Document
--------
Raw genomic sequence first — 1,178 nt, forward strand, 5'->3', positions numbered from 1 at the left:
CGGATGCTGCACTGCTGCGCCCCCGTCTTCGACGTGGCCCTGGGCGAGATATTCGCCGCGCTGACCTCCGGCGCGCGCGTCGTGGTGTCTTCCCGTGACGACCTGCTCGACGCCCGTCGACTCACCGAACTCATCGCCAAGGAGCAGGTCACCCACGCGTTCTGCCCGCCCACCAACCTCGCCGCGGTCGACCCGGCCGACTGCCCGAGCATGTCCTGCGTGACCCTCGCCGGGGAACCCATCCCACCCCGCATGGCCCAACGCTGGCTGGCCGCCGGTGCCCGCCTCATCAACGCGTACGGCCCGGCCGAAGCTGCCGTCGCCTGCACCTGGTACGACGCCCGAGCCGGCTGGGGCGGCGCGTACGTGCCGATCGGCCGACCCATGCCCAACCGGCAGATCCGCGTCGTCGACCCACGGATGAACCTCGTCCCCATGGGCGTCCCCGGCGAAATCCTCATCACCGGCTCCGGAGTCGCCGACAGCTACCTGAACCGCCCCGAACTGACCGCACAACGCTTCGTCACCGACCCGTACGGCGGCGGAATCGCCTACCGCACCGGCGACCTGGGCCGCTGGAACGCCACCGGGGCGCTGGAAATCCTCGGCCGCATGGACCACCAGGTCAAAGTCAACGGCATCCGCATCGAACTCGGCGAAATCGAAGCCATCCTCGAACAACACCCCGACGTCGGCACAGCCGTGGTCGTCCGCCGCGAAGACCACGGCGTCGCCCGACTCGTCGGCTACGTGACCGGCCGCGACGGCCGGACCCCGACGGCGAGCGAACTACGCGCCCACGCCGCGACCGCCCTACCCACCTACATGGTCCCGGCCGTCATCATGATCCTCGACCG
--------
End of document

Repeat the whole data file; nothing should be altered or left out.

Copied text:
Raw genomic sequence first — 1,178 nt, forward strand, 5'->3', positions numbered from 1 at the left:
CGGATGCTGCACTGCTGCGCCCCCGTCTTCGACGTGGCCCTGGGCGAGATATTCGCCGCGCTGACCTCCGGCGCGCGCGTCGTGGTGTCTTCCCGTGACGACCTGCTCGACGCCCGTCGACTCACCGAACTCATCGCCAAGGAGCAGGTCACCCACGCGTTCTGCCCGCCCACCAACCTCGCCGCGGTCGACCCGGCCGACTGCCCGAGCATGTCCTGCGTGACCCTCGCCGGGGAACCCATCCCACCCCGCATGGCCCAACGCTGGCTGGCCGCCGGTGCCCGCCTCATCAACGCGTACGGCCCGGCCGAAGCTGCCGTCGCCTGCACCTGGTACGACGCCCGAGCCGGCTGGGGCGGCGCGTACGTGCCGATCGGCCGACCCATGCCCAACCGGCAGATCCGCGTCGTCGACCCACGGATGAACCTCGTCCCCATGGGCGTCCCCGGCGAAATCCTCATCACCGGCTCCGGAGTCGCCGACAGCTACCTGAACCGCCCCGAACTGACCGCACAACGCTTCGTCACCGACCCGTACGGCGGCGGAATCGCCTACCGCACCGGCGACCTGGGCCGCTGGAACGCCACCGGGGCGCTGGAAATCCTCGGCCGCATGGACCACCAGGTCAAAGTCAACGGCATCCGCATCGAACTCGGCGAAATCGAAGCCATCCTCGAACAACACCCCGACGTCGGCACAGCCGTGGTCGTCCGCCGCGAAGACCACGGCGTCGCCCGACTCGTCGGCTACGTGACCGGCCGCGACGGCCGGACCCCGACGGCGAGCGAACTACGCGCCCACGCCGCGACCGCCCTACCCACCTACATGGTCCCGGCCGTCATCATGATCCTCGACCG